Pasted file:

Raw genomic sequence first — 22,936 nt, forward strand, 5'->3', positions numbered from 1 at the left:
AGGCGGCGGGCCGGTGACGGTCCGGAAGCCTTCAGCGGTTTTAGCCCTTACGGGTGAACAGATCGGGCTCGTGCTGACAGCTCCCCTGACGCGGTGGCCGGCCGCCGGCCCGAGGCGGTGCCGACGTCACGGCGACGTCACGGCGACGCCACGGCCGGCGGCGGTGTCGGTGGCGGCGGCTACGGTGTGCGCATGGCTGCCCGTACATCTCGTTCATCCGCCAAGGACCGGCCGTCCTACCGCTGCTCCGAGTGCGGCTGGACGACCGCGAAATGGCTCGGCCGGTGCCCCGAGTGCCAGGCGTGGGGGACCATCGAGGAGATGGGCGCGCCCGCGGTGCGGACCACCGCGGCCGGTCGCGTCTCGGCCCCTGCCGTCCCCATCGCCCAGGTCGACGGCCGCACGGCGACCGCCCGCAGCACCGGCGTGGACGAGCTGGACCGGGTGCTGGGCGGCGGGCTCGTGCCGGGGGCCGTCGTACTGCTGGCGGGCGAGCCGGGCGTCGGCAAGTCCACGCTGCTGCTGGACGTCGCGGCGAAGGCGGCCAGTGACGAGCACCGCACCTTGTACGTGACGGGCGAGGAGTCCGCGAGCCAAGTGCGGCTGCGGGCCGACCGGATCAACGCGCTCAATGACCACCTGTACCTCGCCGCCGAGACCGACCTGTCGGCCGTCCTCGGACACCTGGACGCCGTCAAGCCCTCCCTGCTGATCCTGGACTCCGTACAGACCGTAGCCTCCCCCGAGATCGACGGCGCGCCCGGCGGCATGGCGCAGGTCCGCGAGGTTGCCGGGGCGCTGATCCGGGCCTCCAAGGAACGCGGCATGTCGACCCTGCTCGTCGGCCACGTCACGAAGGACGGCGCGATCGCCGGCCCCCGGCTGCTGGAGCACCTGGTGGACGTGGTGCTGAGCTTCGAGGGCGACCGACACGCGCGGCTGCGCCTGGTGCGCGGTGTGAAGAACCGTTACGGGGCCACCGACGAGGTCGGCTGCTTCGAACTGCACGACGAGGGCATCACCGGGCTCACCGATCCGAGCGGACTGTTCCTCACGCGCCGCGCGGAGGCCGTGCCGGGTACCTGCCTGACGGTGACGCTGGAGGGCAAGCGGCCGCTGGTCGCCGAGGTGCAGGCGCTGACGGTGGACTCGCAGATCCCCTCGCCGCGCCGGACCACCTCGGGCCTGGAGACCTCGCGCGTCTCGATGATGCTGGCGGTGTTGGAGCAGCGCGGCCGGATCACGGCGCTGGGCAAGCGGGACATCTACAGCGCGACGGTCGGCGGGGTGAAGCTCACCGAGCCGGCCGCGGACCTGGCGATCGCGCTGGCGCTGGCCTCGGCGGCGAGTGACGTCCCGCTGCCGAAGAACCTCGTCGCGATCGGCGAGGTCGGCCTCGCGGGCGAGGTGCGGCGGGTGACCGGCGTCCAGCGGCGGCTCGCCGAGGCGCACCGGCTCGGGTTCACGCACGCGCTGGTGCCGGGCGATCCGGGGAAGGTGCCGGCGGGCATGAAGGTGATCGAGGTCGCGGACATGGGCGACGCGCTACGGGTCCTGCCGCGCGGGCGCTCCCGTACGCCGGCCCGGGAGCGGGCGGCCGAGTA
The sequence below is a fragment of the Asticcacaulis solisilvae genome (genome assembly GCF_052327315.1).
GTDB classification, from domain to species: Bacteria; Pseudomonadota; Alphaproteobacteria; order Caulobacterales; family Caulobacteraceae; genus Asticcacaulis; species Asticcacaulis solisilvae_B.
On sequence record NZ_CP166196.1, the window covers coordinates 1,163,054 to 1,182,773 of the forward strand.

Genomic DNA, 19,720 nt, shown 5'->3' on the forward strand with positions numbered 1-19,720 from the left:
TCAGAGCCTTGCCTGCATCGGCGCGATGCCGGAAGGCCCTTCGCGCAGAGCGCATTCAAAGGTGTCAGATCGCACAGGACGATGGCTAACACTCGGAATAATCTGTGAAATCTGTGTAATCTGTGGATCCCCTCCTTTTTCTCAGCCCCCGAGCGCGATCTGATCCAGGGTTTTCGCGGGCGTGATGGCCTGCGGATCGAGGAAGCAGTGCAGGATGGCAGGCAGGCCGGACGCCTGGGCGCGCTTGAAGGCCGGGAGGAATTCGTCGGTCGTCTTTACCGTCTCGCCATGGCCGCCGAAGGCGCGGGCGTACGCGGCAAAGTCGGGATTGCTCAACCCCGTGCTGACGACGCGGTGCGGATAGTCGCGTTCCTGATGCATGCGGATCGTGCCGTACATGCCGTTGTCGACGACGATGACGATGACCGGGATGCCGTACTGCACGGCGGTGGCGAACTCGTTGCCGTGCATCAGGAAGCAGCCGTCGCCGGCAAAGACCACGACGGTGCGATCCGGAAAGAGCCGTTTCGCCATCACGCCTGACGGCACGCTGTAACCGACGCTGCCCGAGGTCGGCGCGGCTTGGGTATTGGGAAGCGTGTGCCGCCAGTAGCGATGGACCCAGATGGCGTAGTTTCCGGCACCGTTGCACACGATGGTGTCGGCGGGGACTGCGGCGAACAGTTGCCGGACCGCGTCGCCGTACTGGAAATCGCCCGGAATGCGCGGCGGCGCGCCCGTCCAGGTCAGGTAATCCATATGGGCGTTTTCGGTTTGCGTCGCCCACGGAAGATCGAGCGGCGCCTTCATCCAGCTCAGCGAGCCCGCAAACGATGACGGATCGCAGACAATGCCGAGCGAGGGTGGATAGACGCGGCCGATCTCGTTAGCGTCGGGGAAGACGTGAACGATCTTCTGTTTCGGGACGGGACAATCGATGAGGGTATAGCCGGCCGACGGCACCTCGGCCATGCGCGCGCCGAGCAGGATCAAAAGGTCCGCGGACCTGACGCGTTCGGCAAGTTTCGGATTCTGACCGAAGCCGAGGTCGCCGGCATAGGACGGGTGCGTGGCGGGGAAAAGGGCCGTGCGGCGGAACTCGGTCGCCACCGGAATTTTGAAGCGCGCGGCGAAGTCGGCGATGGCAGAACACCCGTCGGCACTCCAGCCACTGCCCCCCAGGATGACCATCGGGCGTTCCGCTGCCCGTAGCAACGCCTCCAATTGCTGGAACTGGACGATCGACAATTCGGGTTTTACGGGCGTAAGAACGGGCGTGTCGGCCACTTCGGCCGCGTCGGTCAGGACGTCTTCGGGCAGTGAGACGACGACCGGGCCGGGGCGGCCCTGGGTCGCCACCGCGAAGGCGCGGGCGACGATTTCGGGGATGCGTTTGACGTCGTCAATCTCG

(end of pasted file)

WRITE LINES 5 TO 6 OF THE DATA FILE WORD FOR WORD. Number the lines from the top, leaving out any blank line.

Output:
On sequence record NZ_CP166196.1, the window covers coordinates 1,163,054 to 1,182,773 of the forward strand.

Genomic DNA, 19,720 nt, shown 5'->3' on the forward strand with positions numbered 1-19,720 from the left: